In 1997, France moved its troops out, and shortly thereafter, a United Nations Blue Helmets mission (MINURCA) began. The idea was to ensure stability and security between two rival groups, but even fresh elections at the end of 1998 failed to calm the situation, and the ensuing years were characterized by attempted coups, and new conflicts in many parts of the country. In February 2000, the MINURCA mission came to an end.
The prospect of peace appeared on the horizon in June 2008, when the government signed a peace accord with several rebel groups. But the agreement only lasted a few months before conflicts in Sudan and Chad spilled across the border stirring tensions.
In 2012, the largely Muslim Seleka rebel alliance marched from the north to the capital Bangui, and in March of the following year, they occupied the capital and other important towns, committing horrific atrocities against the non-Muslim population.
Rebel leader Michel Djotodia appointed himself head of state, and Christian militias known as the Anti-Balaka emerged as resistance to the Seleka. The two sides started to massacre one another's civilian populations and public order in the country collapsed entirely.
It was at that point, that France decided to become involved again, and in March 2013, Paris sent troops to Bangui. Tensions eased a little, and a year later, a new Blue Helmets mission (MINUSCA) began. There are currently around 13,000 United Nations troops stationed in the country, mostly from African states, Pakistan and Bangladesh. Their role is to protect the civilian population and secure a fresh political beginning.
The nation now has a new president, Faustin Archange Touadera, but with 80 percent of the country ruled by over a dozen armed groups and warlords who terrorize the population as they fight for power and access to the country's minerals, his sphere of influence is small.
"The situation in the whole Central African Republic is completely unpredictable… Unfortunately, more and more people are being attacked." (Donaig de Lu, UNICEF)
Donaig de Lu has worked for the United Nation's children's fund UNICEF in the Central African Republic for many years. Time and again, she's seen how children across the country suffer as a result of repeated conflicts,massacres and atrocities.
According to the United Nations Refugee Agency (UNHCR), there are currently more than 640,000 internally displaced persons (IDPs), and almost just as many again have fled to neighboring states.
With around half of all refugee children, the Central African Republic ranks as the third worst place to grow up after Niger and Mali.
Because there are so few education opportunities, children at the Kaga-Bandoro refugee camp in the northwest of the country, are glad of the classes organized for them.
The forgotten forest people
The government in Bangui has neither the power nor the means to improve the situation for people in the country. And even less for conservation.
But that doesn't mean efforts aren't underway from other quarters. The BaAka and Sangha-Sangha indigenous groups, who've lived in the rainforest and along its rivers for millennia, are working with Luis Arranz and his people to protect it. Because if the forest dies, their culture will die with it.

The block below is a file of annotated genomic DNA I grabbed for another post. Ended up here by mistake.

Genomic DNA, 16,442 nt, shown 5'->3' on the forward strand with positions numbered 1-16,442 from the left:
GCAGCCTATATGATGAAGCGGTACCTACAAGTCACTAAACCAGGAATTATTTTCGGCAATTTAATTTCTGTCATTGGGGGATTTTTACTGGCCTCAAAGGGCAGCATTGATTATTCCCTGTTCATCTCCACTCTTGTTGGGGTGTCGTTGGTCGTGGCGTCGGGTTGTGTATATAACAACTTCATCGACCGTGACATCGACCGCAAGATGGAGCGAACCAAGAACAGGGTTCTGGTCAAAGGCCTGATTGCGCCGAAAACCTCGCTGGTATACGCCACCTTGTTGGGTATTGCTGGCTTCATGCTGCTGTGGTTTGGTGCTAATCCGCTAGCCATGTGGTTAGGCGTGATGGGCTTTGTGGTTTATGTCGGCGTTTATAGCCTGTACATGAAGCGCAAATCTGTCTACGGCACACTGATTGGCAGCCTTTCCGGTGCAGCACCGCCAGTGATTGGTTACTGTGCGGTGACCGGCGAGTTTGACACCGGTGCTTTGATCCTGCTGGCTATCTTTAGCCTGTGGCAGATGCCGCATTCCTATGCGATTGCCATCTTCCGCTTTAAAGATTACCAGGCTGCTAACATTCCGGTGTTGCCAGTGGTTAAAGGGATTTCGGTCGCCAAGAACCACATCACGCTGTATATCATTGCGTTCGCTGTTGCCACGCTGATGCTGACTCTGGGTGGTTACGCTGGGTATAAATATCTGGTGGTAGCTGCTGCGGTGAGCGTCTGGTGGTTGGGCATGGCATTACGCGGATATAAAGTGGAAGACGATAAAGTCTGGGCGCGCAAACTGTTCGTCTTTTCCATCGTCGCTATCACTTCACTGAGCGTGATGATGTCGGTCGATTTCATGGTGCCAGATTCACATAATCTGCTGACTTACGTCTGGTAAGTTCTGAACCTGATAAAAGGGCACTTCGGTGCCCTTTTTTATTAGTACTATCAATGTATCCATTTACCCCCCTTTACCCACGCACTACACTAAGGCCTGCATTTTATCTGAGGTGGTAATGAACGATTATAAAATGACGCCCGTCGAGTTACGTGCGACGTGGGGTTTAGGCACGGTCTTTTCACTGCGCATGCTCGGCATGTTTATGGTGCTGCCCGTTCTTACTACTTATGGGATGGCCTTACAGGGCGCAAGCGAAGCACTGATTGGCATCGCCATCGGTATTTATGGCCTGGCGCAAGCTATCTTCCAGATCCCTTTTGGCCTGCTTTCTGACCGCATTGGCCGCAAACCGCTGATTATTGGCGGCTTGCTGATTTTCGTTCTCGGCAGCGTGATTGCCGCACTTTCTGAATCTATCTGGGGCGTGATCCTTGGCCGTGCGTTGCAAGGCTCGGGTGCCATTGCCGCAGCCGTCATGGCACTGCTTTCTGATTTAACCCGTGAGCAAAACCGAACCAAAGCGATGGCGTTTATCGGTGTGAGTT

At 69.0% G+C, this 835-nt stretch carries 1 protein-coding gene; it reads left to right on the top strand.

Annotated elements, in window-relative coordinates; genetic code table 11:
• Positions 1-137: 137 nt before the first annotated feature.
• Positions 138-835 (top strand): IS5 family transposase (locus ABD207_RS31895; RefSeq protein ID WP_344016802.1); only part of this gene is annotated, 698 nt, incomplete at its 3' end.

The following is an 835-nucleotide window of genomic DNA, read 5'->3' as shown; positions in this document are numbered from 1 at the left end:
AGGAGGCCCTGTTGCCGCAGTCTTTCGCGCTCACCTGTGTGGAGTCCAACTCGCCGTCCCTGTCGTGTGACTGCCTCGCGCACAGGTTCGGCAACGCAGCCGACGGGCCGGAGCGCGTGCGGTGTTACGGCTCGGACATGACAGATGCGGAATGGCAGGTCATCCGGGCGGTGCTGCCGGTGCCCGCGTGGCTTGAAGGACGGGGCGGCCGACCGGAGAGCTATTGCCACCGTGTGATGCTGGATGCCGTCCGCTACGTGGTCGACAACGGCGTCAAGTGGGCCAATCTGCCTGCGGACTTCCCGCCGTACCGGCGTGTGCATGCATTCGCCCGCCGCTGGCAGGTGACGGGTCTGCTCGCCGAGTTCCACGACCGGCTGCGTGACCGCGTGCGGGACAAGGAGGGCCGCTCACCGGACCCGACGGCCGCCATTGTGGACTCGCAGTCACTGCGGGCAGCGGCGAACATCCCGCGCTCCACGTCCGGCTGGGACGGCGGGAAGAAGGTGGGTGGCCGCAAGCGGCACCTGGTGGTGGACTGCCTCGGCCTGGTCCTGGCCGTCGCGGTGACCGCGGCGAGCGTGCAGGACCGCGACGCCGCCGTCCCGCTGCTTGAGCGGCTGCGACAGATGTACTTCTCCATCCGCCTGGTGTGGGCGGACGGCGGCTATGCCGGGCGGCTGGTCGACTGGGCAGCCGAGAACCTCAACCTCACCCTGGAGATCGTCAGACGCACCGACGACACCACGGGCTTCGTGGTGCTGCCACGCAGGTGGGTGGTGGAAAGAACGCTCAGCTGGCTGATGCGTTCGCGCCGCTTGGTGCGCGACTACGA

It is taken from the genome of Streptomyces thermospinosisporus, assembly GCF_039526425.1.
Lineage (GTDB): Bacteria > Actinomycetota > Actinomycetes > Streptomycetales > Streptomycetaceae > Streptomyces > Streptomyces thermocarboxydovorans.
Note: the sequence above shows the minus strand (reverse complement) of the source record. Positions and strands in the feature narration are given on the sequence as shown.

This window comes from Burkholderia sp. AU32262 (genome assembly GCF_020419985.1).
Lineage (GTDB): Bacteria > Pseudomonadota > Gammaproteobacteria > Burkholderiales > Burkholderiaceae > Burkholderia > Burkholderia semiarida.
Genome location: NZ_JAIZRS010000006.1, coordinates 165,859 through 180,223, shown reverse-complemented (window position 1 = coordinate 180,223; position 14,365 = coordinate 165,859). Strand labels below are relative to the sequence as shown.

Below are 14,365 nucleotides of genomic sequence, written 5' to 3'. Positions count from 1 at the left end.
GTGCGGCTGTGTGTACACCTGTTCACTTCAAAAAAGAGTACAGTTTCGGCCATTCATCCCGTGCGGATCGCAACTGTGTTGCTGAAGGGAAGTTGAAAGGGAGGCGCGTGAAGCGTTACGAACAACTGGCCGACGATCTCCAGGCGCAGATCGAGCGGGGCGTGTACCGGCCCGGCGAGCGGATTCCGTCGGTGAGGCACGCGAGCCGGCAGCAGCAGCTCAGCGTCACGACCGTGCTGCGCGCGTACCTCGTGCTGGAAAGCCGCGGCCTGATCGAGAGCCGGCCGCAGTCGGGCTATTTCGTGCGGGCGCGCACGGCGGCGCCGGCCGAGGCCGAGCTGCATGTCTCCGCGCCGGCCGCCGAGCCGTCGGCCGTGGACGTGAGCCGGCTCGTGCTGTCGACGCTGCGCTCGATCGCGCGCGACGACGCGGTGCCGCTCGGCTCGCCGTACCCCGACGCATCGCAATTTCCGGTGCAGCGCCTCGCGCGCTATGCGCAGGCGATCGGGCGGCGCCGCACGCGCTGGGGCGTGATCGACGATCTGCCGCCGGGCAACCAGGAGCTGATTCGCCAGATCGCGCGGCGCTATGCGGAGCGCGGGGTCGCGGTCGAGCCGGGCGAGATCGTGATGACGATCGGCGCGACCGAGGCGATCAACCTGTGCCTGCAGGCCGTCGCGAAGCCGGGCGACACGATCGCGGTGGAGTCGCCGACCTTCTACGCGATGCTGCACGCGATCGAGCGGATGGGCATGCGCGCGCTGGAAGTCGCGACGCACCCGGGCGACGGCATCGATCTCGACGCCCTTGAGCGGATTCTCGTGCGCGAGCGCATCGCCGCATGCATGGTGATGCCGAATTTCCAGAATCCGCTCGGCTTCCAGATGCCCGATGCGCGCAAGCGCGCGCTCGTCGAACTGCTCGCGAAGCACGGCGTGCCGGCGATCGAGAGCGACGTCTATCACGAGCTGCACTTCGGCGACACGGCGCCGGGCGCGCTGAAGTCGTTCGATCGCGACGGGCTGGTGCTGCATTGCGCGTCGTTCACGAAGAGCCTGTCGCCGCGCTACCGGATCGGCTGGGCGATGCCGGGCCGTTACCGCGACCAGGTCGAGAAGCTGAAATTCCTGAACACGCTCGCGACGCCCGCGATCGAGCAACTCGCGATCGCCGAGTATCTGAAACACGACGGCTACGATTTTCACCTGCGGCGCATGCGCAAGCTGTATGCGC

They've already seen many parts of the lands where their forebears lived as hunter-gatherers emptied at the hand of poachers and looters — their rivers overfished.
The search for food has led many to fish with mosquito nets. But because the mesh is so tight, they're catching young animals and eggs, causing entire fish populations to collapse, with dramatic impacts on their nutrition.
The indigenous groups, who've been pushed further onto the fringes of society by the ongoing war, are ill-equipped to prevent the breakdown of their culture. Many have already moved into urban areas, but their lot there is not an easy one. They are routinely discriminated against, denied equal access to education and only granted human and civil rights under certain circumstances.
"The BaAka don't know their rights, which is why I'm here." (Martial Yvon Amolet, lawyer)
From his office in Bayanga, Martial Yvon Amolet looks after the rights of the region's indigenous groups. It's to him that they turn when they're facing day-to-day difficulties or violence as a result of their backgrounds. Because the government in Bangui has neither the money, nor the inclination to ensure the minorities are fairly represented, Amolet is financed by the WWF. But even he can't help them with everything.
Health is another human right, but a lack of affordable clinics within reach makes it difficult to ensure access to medical care for those who live deep in the rainforest.
"Discrimination of the BaAka and Sangha-Sangha means they have almost no medical care." (Emilia Bylicka, doctor)
But medical care is something they need. The BaAka and Sangha-Sangha often suffer from malnutrition and nutrient deficiency, and many children die from malaria, parasite infestation and tuberculosis.
The only clinic for miles around is in the rainforest village of Monasao. From there staff often travel for days at a time to reach patients in remote locations. Despite their best efforts, many children die before they are five years old.
A glimmer of hope
In the past few years, BaAka and Sangha-Sangha activists and the WWF have established a forest school to bring young people into closer contact with the traditions of their own people, and to enhance their sense of identity. They are now even connected with indigenous groups over the border in Cameroon.
In a broken country like the Central African Republic, it takes considerable courage to stand up for those, be they humans, animals, or the forest itself, who have no voice of their own, but thanks to Martial Yvon Amolet, Emilia Bylicka and Luis Arranz there is hope that the BaAka will remain an independent group with rich traditional knowledge and that in years to come, elephants will still be wandering across the Dzanga Bai.